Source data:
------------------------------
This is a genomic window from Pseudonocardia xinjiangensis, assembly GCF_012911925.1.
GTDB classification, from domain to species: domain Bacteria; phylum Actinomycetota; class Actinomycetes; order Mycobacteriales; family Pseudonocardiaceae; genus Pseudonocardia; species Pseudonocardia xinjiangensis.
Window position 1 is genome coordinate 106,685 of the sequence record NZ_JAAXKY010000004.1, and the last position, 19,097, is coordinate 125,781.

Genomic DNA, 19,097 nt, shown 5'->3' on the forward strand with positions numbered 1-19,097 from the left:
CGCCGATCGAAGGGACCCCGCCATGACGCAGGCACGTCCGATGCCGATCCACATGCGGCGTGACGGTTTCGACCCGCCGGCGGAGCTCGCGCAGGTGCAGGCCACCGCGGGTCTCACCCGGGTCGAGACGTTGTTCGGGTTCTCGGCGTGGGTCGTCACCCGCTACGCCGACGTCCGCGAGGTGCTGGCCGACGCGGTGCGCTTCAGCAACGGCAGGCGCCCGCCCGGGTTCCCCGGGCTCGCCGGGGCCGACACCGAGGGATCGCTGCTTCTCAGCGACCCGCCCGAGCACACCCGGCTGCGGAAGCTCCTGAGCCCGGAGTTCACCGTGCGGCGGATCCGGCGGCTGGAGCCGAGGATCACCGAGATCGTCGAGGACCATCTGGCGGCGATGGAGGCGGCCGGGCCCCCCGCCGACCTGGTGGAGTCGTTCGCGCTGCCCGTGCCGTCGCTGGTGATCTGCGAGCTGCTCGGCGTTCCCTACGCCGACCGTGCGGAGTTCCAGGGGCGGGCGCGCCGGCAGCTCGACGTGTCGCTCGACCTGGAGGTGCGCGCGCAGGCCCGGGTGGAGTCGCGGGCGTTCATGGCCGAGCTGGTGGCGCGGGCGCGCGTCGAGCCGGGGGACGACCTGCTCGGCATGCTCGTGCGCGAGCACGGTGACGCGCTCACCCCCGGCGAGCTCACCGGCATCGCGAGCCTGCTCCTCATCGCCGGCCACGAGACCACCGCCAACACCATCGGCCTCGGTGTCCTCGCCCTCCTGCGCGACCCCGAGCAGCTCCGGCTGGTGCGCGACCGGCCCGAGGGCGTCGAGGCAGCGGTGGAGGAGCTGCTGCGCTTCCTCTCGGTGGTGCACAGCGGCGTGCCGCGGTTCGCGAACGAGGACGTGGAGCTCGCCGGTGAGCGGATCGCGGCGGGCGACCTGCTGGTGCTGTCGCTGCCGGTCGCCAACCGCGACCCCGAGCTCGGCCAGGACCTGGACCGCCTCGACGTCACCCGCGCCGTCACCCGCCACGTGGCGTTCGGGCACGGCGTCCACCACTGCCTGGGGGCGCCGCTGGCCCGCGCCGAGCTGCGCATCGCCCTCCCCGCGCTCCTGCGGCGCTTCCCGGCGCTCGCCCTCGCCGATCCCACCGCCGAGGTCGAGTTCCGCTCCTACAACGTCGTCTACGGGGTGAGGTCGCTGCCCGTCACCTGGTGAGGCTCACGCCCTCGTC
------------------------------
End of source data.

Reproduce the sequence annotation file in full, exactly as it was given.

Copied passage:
This is a genomic window from Pseudonocardia xinjiangensis, assembly GCF_012911925.1.
GTDB classification, from domain to species: domain Bacteria; phylum Actinomycetota; class Actinomycetes; order Mycobacteriales; family Pseudonocardiaceae; genus Pseudonocardia; species Pseudonocardia xinjiangensis.
Window position 1 is genome coordinate 106,685 of the sequence record NZ_JAAXKY010000004.1, and the last position, 19,097, is coordinate 125,781.

Genomic DNA, 19,097 nt, shown 5'->3' on the forward strand with positions numbered 1-19,097 from the left:
CGCCGATCGAAGGGACCCCGCCATGACGCAGGCACGTCCGATGCCGATCCACATGCGGCGTGACGGTTTCGACCCGCCGGCGGAGCTCGCGCAGGTGCAGGCCACCGCGGGTCTCACCCGGGTCGAGACGTTGTTCGGGTTCTCGGCGTGGGTCGTCACCCGCTACGCCGACGTCCGCGAGGTGCTGGCCGACGCGGTGCGCTTCAGCAACGGCAGGCGCCCGCCCGGGTTCCCCGGGCTCGCCGGGGCCGACACCGAGGGATCGCTGCTTCTCAGCGACCCGCCCGAGCACACCCGGCTGCGGAAGCTCCTGAGCCCGGAGTTCACCGTGCGGCGGATCCGGCGGCTGGAGCCGAGGATCACCGAGATCGTCGAGGACCATCTGGCGGCGATGGAGGCGGCCGGGCCCCCCGCCGACCTGGTGGAGTCGTTCGCGCTGCCCGTGCCGTCGCTGGTGATCTGCGAGCTGCTCGGCGTTCCCTACGCCGACCGTGCGGAGTTCCAGGGGCGGGCGCGCCGGCAGCTCGACGTGTCGCTCGACCTGGAGGTGCGCGCGCAGGCCCGGGTGGAGTCGCGGGCGTTCATGGCCGAGCTGGTGGCGCGGGCGCGCGTCGAGCCGGGGGACGACCTGCTCGGCATGCTCGTGCGCGAGCACGGTGACGCGCTCACCCCCGGCGAGCTCACCGGCATCGCGAGCCTGCTCCTCATCGCCGGCCACGAGACCACCGCCAACACCATCGGCCTCGGTGTCCTCGCCCTCCTGCGCGACCCCGAGCAGCTCCGGCTGGTGCGCGACCGGCCCGAGGGCGTCGAGGCAGCGGTGGAGGAGCTGCTGCGCTTCCTCTCGGTGGTGCACAGCGGCGTGCCGCGGTTCGCGAACGAGGACGTGGAGCTCGCCGGTGAGCGGATCGCGGCGGGCGACCTGCTGGTGCTGTCGCTGCCGGTCGCCAACCGCGACCCCGAGCTCGGCCAGGACCTGGACCGCCTCGACGTCACCCGCGCCGTCACCCGCCACGTGGCGTTCGGGCACGGCGTCCACCACTGCCTGGGGGCGCCGCTGGCCCGCGCCGAGCTGCGCATCGCCCTCCCCGCGCTCCTGCGGCGCTTCCCGGCGCTCGCCCTCGCCGATCCCACCGCCGAGGTCGAGTTCCGCTCCTACAACGTCGTCTACGGGGTGAGGTCGCTGCCCGTCACCTGGTGAGGCTCACGCCCTCGTC